Pulitzer- and Emmy-winner William Henry‘s famous polemic, In Defense of Elitism (1994), argues that societies can be ranked along a spectrum with “egalitarianism” on one end and “elitism” on the other. He concludes that America, to its detriment, has slid too far in the direction of egalitarianism, and in the process that it has abandoned the elitist impulse that made it great (and that is necessary for any great culture). While Henry’s analysis is flawed in spots (and, thanks to the excesses of the Bush years, there are some other places that could use updating), he brilliantly succeeds in his ultimate goal: crank-starting a much-needed debate about the proper place of elitism in a “democratic” society.
Along the way he spends a good deal of time defining what he means by “egalitarianism” and “elitism.” Continue reading →
Is there a more radioactive word in American politics today than elitist?
Admit it – you saw the word and had an instinctive negative reaction, didn’t you? If not, then count yourself among the rarest minority in our culture, the fraction of a percent that has not yet had its consciousness colonized by the “evil elitist” meme. If not, you’re one of a handful of people not yet victimized by a cynical public relations frame that poses perhaps the greatest danger to the health of our republic in American history.
Pretty dire language there, huh? Perhaps we’ve ventured a little too deeply into the land of hyperbole? It might seem so at a glance, but in truth the success of any society is largely a function of the things it believes and how those beliefs shape its actions and policies. Continue reading →
I was surprised to learn that 2009 is the 60th anniversary of The Commonwealth—the association of former British colonies that still, amazingly, continue to work with each and talk to each other on a variety of issues. This would be a cause for celebration, one would think. And it appears there have been some. But I only learned about it when we visited Marlborough House, which is where the Commonwealth members meet from time to time to have their pictures taken, and who knows what else. It’s actually difficult to know, because the UK government has made no effort to publicise this event, which one would think would be a cause for celebration. The entertaining but not hugely informative Commonwealth website is here–there’s certainly a lot of stuff going on. Continue reading →
You’re honey child to a swarm of bees
Gonna blow right through you like a breeze
Give me one last dance
Well slide down the surface of things
You’re the real thing
Yeah the real thing
You’re the real thing
Even better than the real thing
Fantasy stories, myths, legends, tall tales, fairy tales, horror, all these have been with us for a very long time. Science fiction, as well, has been with us since Mary Shelley found herself in a bet with Lord Byron about the possibility of writing a new kind of horror, one not grounded in the gothic.* So the presence in our popular culture of stories based in unreality of one form or another is certainly nothing new.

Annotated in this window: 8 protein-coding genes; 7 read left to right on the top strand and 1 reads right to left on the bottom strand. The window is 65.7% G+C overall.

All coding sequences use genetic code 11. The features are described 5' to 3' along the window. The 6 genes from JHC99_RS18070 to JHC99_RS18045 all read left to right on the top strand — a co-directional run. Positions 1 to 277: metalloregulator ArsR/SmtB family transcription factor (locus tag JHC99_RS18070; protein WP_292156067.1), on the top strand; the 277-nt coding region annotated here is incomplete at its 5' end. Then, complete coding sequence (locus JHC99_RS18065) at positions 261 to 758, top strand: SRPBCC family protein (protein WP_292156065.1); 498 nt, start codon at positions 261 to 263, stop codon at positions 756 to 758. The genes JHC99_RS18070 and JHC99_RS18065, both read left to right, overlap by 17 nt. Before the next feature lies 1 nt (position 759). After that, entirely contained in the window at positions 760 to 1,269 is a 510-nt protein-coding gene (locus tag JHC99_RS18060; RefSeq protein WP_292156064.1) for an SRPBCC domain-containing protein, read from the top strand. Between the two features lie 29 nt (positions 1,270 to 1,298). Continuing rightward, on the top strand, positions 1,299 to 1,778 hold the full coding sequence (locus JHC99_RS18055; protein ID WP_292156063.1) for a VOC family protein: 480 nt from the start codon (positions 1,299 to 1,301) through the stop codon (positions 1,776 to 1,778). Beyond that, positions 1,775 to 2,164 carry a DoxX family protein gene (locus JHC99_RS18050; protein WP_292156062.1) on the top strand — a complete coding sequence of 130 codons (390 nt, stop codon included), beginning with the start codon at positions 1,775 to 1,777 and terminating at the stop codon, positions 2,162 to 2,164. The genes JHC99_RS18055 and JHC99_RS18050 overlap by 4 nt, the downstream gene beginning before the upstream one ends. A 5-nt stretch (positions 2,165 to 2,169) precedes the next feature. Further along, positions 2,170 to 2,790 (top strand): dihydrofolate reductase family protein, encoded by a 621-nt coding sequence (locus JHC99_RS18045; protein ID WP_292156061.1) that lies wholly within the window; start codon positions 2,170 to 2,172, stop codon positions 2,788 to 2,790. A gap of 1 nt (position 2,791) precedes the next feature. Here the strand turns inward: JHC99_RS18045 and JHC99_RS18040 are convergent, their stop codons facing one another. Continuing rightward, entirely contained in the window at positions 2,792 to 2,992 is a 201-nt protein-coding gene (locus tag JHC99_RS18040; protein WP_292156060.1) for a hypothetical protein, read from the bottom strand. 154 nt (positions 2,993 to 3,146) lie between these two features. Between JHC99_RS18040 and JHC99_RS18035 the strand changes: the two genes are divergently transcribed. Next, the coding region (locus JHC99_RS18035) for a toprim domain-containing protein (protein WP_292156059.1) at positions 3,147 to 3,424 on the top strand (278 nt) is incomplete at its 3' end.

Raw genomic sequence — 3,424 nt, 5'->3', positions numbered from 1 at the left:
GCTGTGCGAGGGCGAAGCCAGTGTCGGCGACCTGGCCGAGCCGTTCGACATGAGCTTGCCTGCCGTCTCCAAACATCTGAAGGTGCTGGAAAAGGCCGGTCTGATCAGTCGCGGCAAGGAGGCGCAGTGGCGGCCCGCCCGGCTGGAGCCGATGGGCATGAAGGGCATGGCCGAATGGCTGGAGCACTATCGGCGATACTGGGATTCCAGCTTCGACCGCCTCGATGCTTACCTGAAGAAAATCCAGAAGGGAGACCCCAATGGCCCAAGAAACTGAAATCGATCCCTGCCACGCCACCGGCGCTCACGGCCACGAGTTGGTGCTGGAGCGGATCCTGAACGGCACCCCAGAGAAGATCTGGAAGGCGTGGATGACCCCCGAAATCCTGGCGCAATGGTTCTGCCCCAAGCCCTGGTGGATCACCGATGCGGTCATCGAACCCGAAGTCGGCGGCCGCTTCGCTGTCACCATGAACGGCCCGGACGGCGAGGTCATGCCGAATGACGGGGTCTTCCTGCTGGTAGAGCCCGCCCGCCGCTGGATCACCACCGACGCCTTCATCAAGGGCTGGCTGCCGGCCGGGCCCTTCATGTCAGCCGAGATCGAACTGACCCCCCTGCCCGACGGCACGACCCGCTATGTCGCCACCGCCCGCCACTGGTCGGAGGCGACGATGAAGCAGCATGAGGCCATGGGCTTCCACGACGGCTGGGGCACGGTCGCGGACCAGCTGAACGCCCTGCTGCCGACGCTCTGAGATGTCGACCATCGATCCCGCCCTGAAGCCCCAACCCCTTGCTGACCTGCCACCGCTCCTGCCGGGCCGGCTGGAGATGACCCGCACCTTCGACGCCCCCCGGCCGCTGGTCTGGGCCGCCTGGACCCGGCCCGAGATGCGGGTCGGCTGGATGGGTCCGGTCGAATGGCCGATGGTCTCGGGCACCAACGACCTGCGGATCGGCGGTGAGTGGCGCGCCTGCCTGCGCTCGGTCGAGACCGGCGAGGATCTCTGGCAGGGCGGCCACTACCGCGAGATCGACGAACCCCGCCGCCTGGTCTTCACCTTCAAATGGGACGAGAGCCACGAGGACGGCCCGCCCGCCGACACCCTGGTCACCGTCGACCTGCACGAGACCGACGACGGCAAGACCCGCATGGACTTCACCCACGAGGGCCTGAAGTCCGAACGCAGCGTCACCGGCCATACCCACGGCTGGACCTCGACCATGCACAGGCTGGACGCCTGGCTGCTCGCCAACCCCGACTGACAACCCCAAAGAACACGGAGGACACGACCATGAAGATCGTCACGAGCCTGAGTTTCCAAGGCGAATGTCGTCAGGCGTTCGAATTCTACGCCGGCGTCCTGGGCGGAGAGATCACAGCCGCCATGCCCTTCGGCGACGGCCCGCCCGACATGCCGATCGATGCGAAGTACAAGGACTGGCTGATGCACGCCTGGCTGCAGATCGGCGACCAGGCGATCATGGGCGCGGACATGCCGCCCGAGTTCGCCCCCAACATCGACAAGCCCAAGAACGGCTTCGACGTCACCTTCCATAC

I’m not a Republican, but I know many people who are. I have GOP friends, co-workers and family members, and for that matter I used to be a Republican myself. A long time ago in a galaxy far, far away, to be sure. But it’s true.
It’s no secret that I don’t agree with the GOP on much of anything these days, but there’s kind of an odd element to my conversations with Republican acquaintances lately: a lot of them profess significant disagreement with the platform and policies of their party, too.
Even as President Barrack Obama waxed eloquent in Cairo, Egypt, on the moral imperatives of the community of nations, public opinion polls released in the United States revealed that, by a substantial percentage, its citizens believe torture is an acceptable option for interrogation of suspects deemed terrorists by various US governmental agencies. In addition, other polls show a majority of the American public hold the opinion that the all-American theme park of state torture, located at Guantánamo Bay, Cuba, should remain open for business and continue to welcome guests from around the globe, taking them for the ride of their lives through the dark id of the American psyche.
These revelations should not come as a shock. Torture, official secrecy, and other sundry apparatus and accouterments of the national security state are about the only viable enterprises remaining in this declining nation. Continue reading →
A couple of weeks ago author and NYU media theory lecturer Douglas Rushkoff penned a provocative essay for Arthur Magazine. Entitled “Let It Die,” the essay explains why we should stop trying to save the economy.
In a perfect world, the stock market would decline another 70 or 80 percent along with the shuttering of about that fraction of our nation’s banks. Yes, unemployment would rise as hundreds of thousands of formerly well-paid brokers and bankers lost their jobs; but at least they would no longer be extracting wealth at our expense. They would need to be fed, but that would be a lot cheaper than keeping them in the luxurious conditions they’re enjoying now. Even Bernie Madoff costs us less in jail than he does on Park Avenue.